Disorder begins by introducing Brody as a “purveyor of fine words and phrases,” a description that could not be more apt. The comedian has found success not only in the stand-up biz, but also as a playwright and published author. His other pastimes, of course, are made immediately clear: Brody’s vocal candor and pacing call to mind a wordsmith comfortable playing with language. He sounds like a version of humorist David Sedaris: tonally restrained, even-paced, and poetic, those qualities woven into the threads of stories– more so than jokes.
The two also share the model stand-up comedian trait, though: self-deprecation. Brody’s tales explore almost exclusively what happens when things go wrong in his life. He regales us with a story of trying to buy marijuana in a rough Los Angeles neighborhood, only to realize he is wearing the color of the wrong gang. He describes perhaps the worst locale for a stand-up gig I’ve ever heard about: a parking garage with folding tables and chairs. Woof.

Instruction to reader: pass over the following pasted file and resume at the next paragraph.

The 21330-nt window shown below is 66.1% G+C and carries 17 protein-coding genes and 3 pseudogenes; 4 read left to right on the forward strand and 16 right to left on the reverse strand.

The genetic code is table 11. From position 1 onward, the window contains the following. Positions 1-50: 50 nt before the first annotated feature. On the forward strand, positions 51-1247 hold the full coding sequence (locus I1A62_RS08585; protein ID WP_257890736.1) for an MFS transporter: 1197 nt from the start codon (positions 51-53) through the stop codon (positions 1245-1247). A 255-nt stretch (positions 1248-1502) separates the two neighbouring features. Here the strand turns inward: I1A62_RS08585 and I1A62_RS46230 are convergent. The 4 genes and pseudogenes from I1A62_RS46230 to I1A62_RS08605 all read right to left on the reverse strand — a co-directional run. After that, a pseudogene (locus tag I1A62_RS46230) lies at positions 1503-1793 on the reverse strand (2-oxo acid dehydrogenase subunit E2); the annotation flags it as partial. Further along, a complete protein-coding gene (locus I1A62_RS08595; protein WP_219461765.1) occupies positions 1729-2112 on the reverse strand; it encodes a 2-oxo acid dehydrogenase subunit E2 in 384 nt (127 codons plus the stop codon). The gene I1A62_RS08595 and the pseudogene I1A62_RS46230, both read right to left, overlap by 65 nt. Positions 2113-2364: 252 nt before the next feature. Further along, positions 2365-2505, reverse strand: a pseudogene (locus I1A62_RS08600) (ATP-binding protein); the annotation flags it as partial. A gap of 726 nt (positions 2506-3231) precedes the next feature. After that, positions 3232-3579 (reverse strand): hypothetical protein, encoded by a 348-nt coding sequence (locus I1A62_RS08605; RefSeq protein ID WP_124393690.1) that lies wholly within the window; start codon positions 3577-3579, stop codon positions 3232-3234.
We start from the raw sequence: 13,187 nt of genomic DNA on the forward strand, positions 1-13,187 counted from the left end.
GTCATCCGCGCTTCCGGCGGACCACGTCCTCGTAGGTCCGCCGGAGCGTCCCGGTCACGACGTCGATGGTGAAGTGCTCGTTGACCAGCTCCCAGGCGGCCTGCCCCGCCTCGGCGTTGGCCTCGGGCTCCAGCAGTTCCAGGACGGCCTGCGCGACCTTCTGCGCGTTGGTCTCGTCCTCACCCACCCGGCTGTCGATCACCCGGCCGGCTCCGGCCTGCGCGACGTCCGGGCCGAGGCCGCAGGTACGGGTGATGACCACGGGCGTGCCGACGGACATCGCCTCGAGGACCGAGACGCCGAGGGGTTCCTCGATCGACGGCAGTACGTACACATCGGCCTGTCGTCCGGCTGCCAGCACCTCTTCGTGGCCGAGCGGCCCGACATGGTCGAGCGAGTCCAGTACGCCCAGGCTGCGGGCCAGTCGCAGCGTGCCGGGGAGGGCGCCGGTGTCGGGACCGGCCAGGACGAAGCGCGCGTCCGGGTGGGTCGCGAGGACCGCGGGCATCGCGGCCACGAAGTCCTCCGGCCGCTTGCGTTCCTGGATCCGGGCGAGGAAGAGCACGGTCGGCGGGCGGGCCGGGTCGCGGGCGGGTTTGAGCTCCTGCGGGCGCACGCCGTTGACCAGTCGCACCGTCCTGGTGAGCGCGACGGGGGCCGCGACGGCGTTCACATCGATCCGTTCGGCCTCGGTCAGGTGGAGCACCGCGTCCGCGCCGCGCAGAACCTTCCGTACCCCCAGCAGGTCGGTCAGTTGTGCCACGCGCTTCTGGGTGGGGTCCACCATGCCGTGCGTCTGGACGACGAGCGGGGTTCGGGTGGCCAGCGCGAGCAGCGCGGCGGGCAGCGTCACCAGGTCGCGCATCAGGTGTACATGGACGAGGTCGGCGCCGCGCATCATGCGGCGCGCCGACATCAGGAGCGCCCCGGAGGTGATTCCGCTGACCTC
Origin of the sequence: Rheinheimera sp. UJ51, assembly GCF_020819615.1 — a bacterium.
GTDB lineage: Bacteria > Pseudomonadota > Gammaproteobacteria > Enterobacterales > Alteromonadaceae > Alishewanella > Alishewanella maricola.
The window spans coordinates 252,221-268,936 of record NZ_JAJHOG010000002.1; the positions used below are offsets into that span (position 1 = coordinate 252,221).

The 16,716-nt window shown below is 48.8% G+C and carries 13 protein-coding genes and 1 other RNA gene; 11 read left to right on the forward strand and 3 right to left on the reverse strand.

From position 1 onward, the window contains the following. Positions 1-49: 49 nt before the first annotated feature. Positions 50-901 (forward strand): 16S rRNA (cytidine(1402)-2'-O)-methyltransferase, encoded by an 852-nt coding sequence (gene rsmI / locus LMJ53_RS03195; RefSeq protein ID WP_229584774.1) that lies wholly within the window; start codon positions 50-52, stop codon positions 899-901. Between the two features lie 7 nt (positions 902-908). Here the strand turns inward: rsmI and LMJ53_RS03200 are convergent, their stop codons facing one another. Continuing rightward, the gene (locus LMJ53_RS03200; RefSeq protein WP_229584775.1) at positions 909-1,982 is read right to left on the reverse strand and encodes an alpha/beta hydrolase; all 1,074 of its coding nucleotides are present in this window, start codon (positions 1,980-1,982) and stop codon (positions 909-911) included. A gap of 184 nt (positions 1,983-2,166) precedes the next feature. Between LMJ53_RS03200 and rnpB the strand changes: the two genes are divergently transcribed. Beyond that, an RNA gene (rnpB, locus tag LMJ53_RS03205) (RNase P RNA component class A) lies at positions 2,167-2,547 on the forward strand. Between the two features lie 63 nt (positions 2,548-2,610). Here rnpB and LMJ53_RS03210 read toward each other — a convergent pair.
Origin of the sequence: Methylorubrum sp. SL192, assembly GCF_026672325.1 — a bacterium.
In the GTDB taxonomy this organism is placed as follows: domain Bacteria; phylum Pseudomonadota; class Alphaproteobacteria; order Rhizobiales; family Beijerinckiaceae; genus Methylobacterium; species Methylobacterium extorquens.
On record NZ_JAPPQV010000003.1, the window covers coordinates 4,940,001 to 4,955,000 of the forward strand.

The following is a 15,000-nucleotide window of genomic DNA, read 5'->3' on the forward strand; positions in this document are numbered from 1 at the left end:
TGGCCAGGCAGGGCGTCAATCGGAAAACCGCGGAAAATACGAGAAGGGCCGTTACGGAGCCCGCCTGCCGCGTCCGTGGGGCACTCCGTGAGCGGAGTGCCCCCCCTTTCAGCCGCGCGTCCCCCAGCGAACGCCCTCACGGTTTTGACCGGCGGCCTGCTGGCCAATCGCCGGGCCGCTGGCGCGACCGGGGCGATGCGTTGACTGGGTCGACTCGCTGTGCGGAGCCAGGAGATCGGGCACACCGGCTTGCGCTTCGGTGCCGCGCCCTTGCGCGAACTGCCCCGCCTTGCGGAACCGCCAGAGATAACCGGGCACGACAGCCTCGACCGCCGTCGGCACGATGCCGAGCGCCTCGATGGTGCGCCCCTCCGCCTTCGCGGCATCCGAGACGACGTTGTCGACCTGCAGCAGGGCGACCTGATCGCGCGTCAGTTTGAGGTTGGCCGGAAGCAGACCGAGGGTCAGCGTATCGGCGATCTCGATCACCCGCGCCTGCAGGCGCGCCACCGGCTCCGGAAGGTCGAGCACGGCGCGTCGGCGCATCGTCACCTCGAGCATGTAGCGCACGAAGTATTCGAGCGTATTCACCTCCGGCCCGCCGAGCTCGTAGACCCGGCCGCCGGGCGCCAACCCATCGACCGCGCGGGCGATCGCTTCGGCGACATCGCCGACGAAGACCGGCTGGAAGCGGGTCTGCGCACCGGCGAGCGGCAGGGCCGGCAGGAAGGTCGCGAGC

A particularly noteworthy track finds Brody as an ambitious stage actor in London, where he studied the theater (and I mean the theater) and somehow found himself on a date with the daughter of Sir Laurence Olivier. You can probably guess how well it went. But what is striking about this story is not the outcome, but the deft verbal construction of the scene, as Brody describes in vivid detail her beauty and his hopes for their future (needless to say, Sir Laurence played a substantial role in this projection).
This is the source of my puzzlement. Brody’s material is real and entertaining and enjoyable — it truly was a pleasure to listen to — but it seems that it’d be more at home in The New Yorker than a comedy club– perhaps, a light-hearted column at the end of the magazine. Ten-dollar references to linguistic code-switching and photographer-of-the-freaks Diane Arbus further locate his sensibility between middle- and high-brow.
Chronological Disorder is nonetheless worth a listen not only for Brody’s remarkable control over his craft, but for the way it nudges the boundaries of stand-up comedy. Or, at the very least, you can enjoy a bit of schadenfreude as Brody ruins his chances with Sir Laurence Olivier.